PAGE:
Judging the Quality of Faculty

  • This has become our largest and most active forum because the physics GRE is just one aspect of getting accepted into a graduate physics program.
  • There are applications, personal statements, letters of recommendation, visiting schools, anxiety of waiting for acceptances, deciding between schools, finding out where others are going, etc.

Post Reply
Posts: 7
Joined: Mon Sep 01, 2014 6:43 pm

Judging the Quality of Faculty

Post by aquirdturtle » Mon Feb 09, 2015 2:38 pm

As we start looking more carefully at different schools that we've been accepted to, how should we judge the actual quality of faculty at a particular institution? I'm in a slightly odd situation where I don't have personal access to faculty at my home institution who are knowledgeable in my field of interest (AMO) and could give me advice as to who all of the all-star and rising-star researches are.

At this point, I feel like the only ways I have to guess this are rankings systems, which seem unreliable, and doing a search to see how highly cited a given researcher is, which also seems like a terrible metric.

On a more personal level, of course talking to graduate student in a given resesarcher's group would be useful, but I'm thinking of more of the objective 'quality of research' level.

Any advice on how to judge these qualities in a researcher/school?

Posts: 941
Joined: Mon Jan 02, 2012 3:05 pm

Re: Judging the Quality of Faculty

Post by TakeruK » Mon Feb 09, 2015 10:15 pm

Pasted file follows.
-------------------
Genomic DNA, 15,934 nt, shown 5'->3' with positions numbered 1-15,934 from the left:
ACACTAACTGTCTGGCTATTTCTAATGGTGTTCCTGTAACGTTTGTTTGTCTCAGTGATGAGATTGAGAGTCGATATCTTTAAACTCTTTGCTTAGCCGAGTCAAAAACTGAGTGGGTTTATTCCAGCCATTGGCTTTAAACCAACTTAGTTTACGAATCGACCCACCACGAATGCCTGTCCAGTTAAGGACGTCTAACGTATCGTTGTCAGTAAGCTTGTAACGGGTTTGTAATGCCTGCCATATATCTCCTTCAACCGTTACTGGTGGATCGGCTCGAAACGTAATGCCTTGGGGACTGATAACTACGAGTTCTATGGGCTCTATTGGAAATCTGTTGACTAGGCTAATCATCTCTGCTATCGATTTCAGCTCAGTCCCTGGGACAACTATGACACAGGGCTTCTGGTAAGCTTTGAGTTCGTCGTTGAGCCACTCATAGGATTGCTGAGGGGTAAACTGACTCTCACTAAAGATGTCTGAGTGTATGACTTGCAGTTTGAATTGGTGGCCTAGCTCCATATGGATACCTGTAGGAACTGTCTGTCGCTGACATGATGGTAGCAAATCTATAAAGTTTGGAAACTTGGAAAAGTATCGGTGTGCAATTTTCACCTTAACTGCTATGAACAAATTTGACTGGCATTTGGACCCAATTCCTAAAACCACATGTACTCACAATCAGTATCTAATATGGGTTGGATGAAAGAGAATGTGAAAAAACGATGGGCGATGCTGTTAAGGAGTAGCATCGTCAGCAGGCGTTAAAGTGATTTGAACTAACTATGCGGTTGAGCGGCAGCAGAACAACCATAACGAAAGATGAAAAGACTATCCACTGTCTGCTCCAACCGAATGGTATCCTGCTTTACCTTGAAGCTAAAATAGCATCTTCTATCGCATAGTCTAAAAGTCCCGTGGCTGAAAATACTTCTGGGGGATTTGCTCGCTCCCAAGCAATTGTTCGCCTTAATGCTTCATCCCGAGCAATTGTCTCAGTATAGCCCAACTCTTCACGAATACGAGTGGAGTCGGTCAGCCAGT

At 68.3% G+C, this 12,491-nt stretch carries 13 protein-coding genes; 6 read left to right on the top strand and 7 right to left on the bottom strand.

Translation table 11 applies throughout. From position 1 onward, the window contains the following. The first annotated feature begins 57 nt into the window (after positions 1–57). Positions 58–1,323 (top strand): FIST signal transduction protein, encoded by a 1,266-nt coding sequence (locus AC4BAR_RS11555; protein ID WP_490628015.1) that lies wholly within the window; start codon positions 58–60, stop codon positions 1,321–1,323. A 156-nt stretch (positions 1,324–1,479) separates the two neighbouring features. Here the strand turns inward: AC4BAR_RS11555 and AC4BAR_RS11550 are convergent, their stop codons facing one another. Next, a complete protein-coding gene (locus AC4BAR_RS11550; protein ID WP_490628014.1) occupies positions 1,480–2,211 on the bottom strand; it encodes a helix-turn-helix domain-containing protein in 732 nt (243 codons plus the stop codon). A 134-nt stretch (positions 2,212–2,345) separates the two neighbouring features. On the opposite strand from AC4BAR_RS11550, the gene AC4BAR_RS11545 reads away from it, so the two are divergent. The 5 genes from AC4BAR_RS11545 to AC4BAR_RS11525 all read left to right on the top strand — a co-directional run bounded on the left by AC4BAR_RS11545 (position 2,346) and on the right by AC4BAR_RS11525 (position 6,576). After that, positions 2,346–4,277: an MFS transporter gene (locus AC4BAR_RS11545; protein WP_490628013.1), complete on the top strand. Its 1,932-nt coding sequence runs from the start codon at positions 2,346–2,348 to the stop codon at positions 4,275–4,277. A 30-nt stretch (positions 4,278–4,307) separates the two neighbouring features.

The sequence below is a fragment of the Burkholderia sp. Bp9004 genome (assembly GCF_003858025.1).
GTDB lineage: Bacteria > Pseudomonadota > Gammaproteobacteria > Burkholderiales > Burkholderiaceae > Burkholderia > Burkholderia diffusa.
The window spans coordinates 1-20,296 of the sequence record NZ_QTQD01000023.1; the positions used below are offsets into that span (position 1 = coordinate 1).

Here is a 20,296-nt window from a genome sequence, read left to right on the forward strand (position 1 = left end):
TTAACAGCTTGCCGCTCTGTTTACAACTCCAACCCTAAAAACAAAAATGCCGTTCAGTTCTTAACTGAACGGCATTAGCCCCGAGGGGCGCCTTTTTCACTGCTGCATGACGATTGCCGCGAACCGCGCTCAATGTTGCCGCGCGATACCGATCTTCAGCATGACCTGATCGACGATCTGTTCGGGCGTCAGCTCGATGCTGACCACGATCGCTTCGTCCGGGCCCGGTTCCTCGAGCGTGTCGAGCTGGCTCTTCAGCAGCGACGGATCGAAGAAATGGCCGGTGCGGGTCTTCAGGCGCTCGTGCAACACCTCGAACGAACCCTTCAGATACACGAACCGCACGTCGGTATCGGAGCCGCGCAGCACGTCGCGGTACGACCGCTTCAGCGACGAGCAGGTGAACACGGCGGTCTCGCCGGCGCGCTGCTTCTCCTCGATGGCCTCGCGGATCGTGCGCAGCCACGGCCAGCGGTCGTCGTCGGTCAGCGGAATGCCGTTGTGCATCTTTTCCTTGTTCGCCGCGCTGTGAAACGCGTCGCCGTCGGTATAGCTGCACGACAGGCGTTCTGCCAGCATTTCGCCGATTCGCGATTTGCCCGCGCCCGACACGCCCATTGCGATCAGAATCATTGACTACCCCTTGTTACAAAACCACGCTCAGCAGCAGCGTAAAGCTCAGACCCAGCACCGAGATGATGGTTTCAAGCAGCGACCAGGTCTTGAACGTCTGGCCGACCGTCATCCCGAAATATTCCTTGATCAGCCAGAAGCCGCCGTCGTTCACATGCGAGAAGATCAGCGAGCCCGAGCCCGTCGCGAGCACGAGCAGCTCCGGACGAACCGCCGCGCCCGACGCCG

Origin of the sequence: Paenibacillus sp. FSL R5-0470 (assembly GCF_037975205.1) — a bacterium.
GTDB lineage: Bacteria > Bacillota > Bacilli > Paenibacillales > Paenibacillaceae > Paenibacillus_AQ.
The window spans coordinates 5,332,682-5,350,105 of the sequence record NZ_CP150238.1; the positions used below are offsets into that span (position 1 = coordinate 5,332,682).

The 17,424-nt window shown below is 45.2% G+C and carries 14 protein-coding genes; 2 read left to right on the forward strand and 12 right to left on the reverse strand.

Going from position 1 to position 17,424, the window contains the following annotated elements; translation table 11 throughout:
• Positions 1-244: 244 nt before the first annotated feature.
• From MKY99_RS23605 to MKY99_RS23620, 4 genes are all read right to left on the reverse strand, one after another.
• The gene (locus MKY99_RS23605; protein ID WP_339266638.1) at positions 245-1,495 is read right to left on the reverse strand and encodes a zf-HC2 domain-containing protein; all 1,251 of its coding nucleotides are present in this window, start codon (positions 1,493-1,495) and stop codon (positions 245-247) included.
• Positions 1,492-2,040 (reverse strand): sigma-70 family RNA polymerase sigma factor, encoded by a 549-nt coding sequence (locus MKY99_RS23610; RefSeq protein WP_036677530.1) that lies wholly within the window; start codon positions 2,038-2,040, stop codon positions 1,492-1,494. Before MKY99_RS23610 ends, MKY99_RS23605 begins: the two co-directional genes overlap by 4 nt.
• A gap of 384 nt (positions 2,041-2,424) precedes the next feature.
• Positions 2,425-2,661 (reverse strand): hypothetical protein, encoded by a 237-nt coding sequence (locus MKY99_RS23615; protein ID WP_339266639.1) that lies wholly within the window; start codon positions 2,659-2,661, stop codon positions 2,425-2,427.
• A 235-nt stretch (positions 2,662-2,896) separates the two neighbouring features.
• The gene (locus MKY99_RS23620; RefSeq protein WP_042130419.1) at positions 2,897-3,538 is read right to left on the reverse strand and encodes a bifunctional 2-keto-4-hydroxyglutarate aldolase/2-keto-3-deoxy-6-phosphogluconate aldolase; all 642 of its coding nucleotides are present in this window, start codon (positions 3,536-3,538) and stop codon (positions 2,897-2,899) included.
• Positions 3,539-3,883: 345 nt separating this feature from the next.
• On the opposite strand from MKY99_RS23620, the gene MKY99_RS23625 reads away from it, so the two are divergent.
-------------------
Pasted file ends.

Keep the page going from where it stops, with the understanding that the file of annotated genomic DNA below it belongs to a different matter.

There's different criteria in judging "quality", I think.

For "quality" as in "how good is this faculty member at supervising their students and guiding them", the best people to ask are the students in the current program.

For "does this faculty member help their students get good placements post-PhD", try to track down where their alumni have gone.

For "does this faculty member produce exciting research", I think citation count is actually a great metric. In academia, the most important measure of your production is whether or not your ideas are picked up by other people and cited.

And for "what kind of opportunities does the faculty member grant their students", look up papers by their students. See if it's usually student as first author, or if the PI takes first authorship. Read their papers and decide if you would be excited writing a similar paper. Also, judge whether their students are working on novel ideas that are cited and interesting to other scientists, or if their students are simply "paper machines" that take a model developed by the PI, then crank some data through it and produce results.

I would look at all of these factors when deciding on the quality of faculty. What you look for in each section depends on what kind of goals you have in grad school!

Finally, there are usually national awards granted by the national society for your subfield. They grant awards to "rising stars" as well as "career research". Check to see if your faculty have won these awards!

Post Reply